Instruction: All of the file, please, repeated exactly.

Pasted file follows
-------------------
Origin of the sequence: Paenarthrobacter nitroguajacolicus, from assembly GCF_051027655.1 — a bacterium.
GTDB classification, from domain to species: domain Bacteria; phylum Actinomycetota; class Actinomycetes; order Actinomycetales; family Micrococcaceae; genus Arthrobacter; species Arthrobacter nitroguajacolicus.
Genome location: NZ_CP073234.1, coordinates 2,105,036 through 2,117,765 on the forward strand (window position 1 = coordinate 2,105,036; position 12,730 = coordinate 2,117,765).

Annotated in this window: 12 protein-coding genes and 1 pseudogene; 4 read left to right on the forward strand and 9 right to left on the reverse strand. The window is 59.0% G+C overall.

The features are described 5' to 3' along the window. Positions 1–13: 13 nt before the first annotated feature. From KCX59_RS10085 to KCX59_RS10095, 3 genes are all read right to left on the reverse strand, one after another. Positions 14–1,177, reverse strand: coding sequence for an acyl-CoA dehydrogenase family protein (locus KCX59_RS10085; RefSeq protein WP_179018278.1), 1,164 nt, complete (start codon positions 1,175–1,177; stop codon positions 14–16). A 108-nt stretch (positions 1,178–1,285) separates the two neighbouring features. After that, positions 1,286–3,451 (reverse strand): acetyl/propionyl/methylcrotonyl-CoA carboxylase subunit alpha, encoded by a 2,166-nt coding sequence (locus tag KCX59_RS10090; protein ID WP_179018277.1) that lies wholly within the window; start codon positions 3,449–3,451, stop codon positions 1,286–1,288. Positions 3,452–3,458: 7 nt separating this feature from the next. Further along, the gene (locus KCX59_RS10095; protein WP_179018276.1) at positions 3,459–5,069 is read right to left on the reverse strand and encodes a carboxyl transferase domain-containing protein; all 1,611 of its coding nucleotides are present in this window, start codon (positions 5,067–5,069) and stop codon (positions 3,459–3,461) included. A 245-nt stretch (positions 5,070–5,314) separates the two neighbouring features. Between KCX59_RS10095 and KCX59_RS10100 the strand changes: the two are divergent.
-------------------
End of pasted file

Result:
Origin of the sequence: Paenarthrobacter nitroguajacolicus, from assembly GCF_051027655.1 — a bacterium.
GTDB classification, from domain to species: domain Bacteria; phylum Actinomycetota; class Actinomycetes; order Actinomycetales; family Micrococcaceae; genus Arthrobacter; species Arthrobacter nitroguajacolicus.
Genome location: NZ_CP073234.1, coordinates 2,105,036 through 2,117,765 on the forward strand (window position 1 = coordinate 2,105,036; position 12,730 = coordinate 2,117,765).

Annotated in this window: 12 protein-coding genes and 1 pseudogene; 4 read left to right on the forward strand and 9 right to left on the reverse strand. The window is 59.0% G+C overall.

The features are described 5' to 3' along the window. Positions 1–13: 13 nt before the first annotated feature. From KCX59_RS10085 to KCX59_RS10095, 3 genes are all read right to left on the reverse strand, one after another. Positions 14–1,177, reverse strand: coding sequence for an acyl-CoA dehydrogenase family protein (locus KCX59_RS10085; RefSeq protein WP_179018278.1), 1,164 nt, complete (start codon positions 1,175–1,177; stop codon positions 14–16). A 108-nt stretch (positions 1,178–1,285) separates the two neighbouring features. After that, positions 1,286–3,451 (reverse strand): acetyl/propionyl/methylcrotonyl-CoA carboxylase subunit alpha, encoded by a 2,166-nt coding sequence (locus tag KCX59_RS10090; protein ID WP_179018277.1) that lies wholly within the window; start codon positions 3,449–3,451, stop codon positions 1,286–1,288. Positions 3,452–3,458: 7 nt separating this feature from the next. Further along, the gene (locus KCX59_RS10095; protein WP_179018276.1) at positions 3,459–5,069 is read right to left on the reverse strand and encodes a carboxyl transferase domain-containing protein; all 1,611 of its coding nucleotides are present in this window, start codon (positions 5,067–5,069) and stop codon (positions 3,459–3,461) included. A 245-nt stretch (positions 5,070–5,314) separates the two neighbouring features. Between KCX59_RS10095 and KCX59_RS10100 the strand changes: the two are divergent.